Recently, the dynamic mitochondrial phosphoproteome has come to the center of metabolic regulation (Hopper et al., 2006; Pagliarini and Dixon, 2006; Grimsrud et al., 2012). The identification of a mito-sAC signaling pathway certainly provides a mechanism for phosphorylation of mitochondria proteins. Further research is needed to explore whether the mito-sAC pathway also regulates other metabolic processes in mitochondria.
sAC is Involved in Glucose-Stimulated Insulin Secretion (GSIS) of β-Cells in the Pancreas
Glucose homeostasis of mammals is largely regulated by the insulin secretion of β-cells and glucagon secretion of α-cells in pancreas. In the widely accepted model for coupling glucose sensing to insulin secretion by β-cells, increased plasma glucose levels (e.g., after meals) result in increased cytosolic glucose ([glucose]c), which leads to increased generation of ATP via glycolysis, Krebs cycle, and respiratory chain. The ATP derived from glucose metabolism then diffuses through the cytoplasm to the plasma membrane. Elevated local ATP/ADP ratio inhibits the ATP-sensitive complex of the sulfonylurea receptor (SUR) with its potassium channel (KATP), which results in membrane depolarization and leads to opening of the voltage-dependent Ca2+ channel. The calcium influx thereby triggers the exocytosis of ready-docked insulin granules (Henquin, 2000). In addition to calcium influx, a concomitant rise in intracellular cAMP following glucose stimulation has been long noticed (Charles et al., 1973, 1975; Ammala et al., 1993; Dyachok et al., 2008); however, its role in GSIS was not completely understood. Ramos et al. demonstrated in the insulinoma cell line INS-1E that while the gut-derived incretin, glucagon-like peptide-1 (GLP-1), induced a rapid increase of intracellular cAMP via G protein-coupled receptor (GPCR) and tmAC, a direct glucose stimulus (16 mM) results in a delayed (detectable at least after 5 min) calcium-dependent rise of cAMP for which sAC is responsible (Ramos et al., 2008).
Elevation in [Glucose]c likely activates sAC in a feed forward way. As ATP derived from increased [glucose]c will diffuse away from mitochondria, the unique localization of sAC in mitochondria and cytosol lends itself ready access to its substrate. As demonstrated by Zippin et al. cellular sAC activity is dependent on intracellular ATP level (Zippin et al., 2013). Since activation of sAC facilitates glycolysis and enhances Krebs cycle-respiratory chain coupling, sAC might play an important role in GSIS in β-cells by making ATP generation more efficient. Consistently, in INS-1E cells, GSIS was inhibited by both KH7 and 2-hydroxyestradiol in a dose-dependent manner; knockdown with si-RNA against sAC resulted in ~50% decrease in protein expression and comparable reduction in insulin secretion (Zippin et al., 2013). However, the molecular mechanism of this sAC-dependent GSIS remains to be investigated. Interestingly, Zippin et al. also demonstrated that, though morphologically normal, isolated pancreatic islets from sAC C1KO mice had less insulin secretion compared with the wild-type mice when perifused with Krebs-Ringer bicarbonate buffer containing 30 mM glucose. Furthermore, when compared with the heterozygote mice (Sacytm1Lex/Sacy+) in an peritoneal glucose tolerance test, the C1KO mice (Sacytm1Lex/Sacytm1Lex) showed an elevated maximal plasma glucose level, delayed glucose clearance, and reduced insulin release. This would suggest that the testicular isoforms of sAC (full-length and truncated), instead of the somatic isoform, is responsible for the regulation of GSIS.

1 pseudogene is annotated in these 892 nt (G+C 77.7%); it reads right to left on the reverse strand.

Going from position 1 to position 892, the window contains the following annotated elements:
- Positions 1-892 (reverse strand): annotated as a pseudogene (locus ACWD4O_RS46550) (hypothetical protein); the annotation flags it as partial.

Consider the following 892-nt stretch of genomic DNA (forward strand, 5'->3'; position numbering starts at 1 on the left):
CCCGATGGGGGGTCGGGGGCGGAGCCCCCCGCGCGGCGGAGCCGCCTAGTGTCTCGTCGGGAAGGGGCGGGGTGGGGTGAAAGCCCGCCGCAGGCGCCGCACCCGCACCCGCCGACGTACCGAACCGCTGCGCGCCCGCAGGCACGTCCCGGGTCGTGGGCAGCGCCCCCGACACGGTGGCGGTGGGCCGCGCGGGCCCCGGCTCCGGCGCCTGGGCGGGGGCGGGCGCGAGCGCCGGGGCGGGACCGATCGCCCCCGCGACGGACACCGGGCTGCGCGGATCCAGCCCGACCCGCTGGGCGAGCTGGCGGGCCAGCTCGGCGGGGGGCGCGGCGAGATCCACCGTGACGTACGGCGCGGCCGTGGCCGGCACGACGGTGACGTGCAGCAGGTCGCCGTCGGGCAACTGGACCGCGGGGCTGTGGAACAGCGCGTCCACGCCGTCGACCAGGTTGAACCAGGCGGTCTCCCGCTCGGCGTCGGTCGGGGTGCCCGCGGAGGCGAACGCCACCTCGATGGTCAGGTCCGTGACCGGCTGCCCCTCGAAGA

Altogether, cAMP signaling by the HCO−3/CO2-sensing sAC constitutes an emergent regulatory mechanism in glucose metabolism and homeostasis. Importantly, the mito-sAC signaling accounts for the vital coupling between Krebs cycle and respiratory chain. However, it remains unclear how the glycolysis in cytosol is coupled to the Krebs cycle in the mitochondria. cAMP signaling is unlikely the missing link as it has been demonstrated recently that mitochondria inner membrane is impermeable to cytosolic cAMP (Acin-Perez et al., 2009; Lefkimmiatis et al., 2013). An alternative way to bridge the cytosol and mitochondrial matrix might be through Ca2+ signaling with sAC (Jaiswal and Conti, 2003; Litvin et al., 2003) together with a few Ca2+-sensitive dehydrogenase complexes (McCormack et al., 1990; McCormack and Denton, 1993) as potential downstream targets. This is supported by a recent study by Di Benedetto et al. demonstrating that mitochondrial Ca2+ uptake induces cAMP generation in the mitochondrial matrix and modulates ATP level (Di Benedetto et al., 2013).
Other Proposed Functions of Soluble Adenylyl Cyclase
Regulation of CFTR by Soluble Adenylyl Cyclase
It is well established that CFTR is activated by cAMP (Bridges, 2012). CFTR plays an important function in direct bicarbonate transport (by channeling HCO−3) and indirect bicarbonate transport (by stimulation of chloride/bicarbonate exchange); therefore the question can be raised whether cAMP derived from sAC plays a role in activation of CFTR. This would constitute a direct regulatory role of the bicarbonate sensor sAC in bicarbonate transport. Indirect evidence for this contention was provided by the observation of bicarbonate-induced phosphorylation of CFTR in corneal epithelial cells (Sun et al., 2003). Wang et al. (2005) observed a stimulation of CFTR-mediated whole cell currents by bicarbonate in human airway Calu-3 cells, which could be inhibited by 2-hydroxyestradiol, an inhibitor of sAC. In the same cell type Baudouin-Legros et al. (2008) observed a strong dependence of CFTR expression on the amount of bicarbonate in the culture medium. This dependence was associated with increased cAMP production as well as increased CREB phosphorylation. Both the CREB phosphorylation and the induction of CFTR by bicarbonate could be mitigated by 2-hydroxyestradiol, suggesting that sAC plays a crucial role in this regulation. Although further studies are clearly warranted these observations suggest that sAC may regulate CFTR function both at the transcriptional and at the posttranslational level.